Notice if your fish’s fins look clumpy or your fish is not as active as he usually is. Your Betta may also have a paler hue than normal and white, cotton-like patches on his body. These are all signs of a fungal infection. Fungus can grow in tanks that are not treated with salt and Aquarisol once the tank water is added.
- The fungus can spread quickly from one infected fish to the other fish in the tank so it should be treated right away.
- Once your fish suffers from kidney failure as a result of fluid buildup, your fish will likely die. You can prevent your fish from contracting dropsy by not feeding him live worms or contaminated food. Aquarium salt baths can draw out fluid, and medicines can help. Since it's hard to know what medicines are appropriate, and usually dropsy worsens quickly, painlessly euthanizing is acceptable.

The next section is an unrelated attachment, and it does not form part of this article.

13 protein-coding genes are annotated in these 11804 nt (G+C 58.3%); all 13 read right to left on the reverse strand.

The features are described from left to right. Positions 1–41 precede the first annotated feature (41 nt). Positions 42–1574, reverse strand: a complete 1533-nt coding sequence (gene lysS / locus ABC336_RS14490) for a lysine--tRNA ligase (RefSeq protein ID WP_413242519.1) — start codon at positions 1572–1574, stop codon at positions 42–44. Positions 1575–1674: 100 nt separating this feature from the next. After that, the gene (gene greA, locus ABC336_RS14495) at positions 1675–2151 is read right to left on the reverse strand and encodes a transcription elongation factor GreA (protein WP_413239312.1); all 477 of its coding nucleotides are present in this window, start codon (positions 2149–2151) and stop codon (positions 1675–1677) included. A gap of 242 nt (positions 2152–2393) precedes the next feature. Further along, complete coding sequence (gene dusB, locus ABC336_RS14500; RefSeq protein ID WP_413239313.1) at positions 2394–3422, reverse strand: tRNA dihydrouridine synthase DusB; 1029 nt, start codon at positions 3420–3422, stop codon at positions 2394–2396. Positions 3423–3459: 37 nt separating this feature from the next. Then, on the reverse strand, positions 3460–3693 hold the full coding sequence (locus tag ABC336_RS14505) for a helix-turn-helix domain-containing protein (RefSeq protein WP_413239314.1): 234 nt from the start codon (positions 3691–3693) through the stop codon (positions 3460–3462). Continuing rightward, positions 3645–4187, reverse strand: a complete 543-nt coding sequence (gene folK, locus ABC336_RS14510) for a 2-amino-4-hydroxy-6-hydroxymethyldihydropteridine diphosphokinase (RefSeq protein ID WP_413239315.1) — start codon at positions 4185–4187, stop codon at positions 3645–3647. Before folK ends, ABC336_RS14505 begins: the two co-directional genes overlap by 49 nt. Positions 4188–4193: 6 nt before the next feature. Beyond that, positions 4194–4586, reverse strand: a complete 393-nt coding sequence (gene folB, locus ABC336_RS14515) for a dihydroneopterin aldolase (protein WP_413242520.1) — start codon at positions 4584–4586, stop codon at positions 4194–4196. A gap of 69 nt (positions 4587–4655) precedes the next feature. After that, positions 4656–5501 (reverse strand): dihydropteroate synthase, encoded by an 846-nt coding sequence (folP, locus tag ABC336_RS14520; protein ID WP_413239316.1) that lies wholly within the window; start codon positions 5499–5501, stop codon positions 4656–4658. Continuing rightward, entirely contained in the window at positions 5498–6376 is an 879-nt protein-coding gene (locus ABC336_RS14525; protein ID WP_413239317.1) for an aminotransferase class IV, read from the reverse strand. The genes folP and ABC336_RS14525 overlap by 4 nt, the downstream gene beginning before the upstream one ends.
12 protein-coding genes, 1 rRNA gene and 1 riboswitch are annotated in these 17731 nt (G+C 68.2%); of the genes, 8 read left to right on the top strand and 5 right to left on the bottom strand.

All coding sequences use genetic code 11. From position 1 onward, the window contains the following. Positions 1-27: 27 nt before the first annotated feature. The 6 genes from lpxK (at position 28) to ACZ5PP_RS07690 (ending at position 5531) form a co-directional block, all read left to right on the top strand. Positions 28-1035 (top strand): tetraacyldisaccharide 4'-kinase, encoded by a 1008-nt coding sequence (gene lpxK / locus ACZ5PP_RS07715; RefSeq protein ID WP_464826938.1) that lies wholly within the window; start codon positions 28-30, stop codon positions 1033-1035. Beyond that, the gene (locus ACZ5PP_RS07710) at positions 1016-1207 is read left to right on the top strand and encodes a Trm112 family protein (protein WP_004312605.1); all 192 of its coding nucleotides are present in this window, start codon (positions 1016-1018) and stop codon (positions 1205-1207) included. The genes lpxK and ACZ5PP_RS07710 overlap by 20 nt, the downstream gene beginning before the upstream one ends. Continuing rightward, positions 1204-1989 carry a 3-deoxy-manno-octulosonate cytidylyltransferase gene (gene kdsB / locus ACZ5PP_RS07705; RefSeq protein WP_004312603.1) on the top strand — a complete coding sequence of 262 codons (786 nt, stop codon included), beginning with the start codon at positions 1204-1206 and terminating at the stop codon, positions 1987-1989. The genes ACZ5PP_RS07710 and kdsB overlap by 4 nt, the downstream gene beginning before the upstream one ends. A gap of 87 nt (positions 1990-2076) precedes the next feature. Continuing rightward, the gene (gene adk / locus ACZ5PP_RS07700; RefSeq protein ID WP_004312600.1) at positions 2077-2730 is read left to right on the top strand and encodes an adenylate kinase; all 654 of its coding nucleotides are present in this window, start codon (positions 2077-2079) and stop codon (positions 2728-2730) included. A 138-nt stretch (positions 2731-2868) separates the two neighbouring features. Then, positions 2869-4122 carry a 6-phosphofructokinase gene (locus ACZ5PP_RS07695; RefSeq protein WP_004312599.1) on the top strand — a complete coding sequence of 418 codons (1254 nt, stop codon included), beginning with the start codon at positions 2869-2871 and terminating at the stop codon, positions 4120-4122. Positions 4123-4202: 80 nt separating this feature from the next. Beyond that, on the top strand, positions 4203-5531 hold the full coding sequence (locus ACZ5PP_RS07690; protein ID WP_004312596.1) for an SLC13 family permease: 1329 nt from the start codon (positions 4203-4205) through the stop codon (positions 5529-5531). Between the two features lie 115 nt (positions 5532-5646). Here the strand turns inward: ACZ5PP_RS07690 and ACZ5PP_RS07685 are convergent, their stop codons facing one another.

- Luckily, most Betta fish can regrow their tail and fins if rot is treated in time. However, your Betta fish’s tail and fins may not be as vibrant as they once were when they grow back.
- Some Betta fish can contract advanced body and fin rot when a case of regular fin rot goes untreated for a long period of time. Your fish may lose his fins and body tissue as the rot progresses. Once the rot eats your fish’s body tissues, it can be difficult to cure the advanced rot and your fish will essentially be eaten alive.
- As velvet is a highly contagious parasite, you should treat all the fish in your tank if one fish shows signs of velvet.
- Keep in mind swim bladder is easy to treat and does not hurt your fish, so you do not need to worry about your fish dying due to swim bladder.
- Your fish may also scratch against objects to try to remove the anchor worms, and the points where the anchor worms are attached to your fish may be swollen.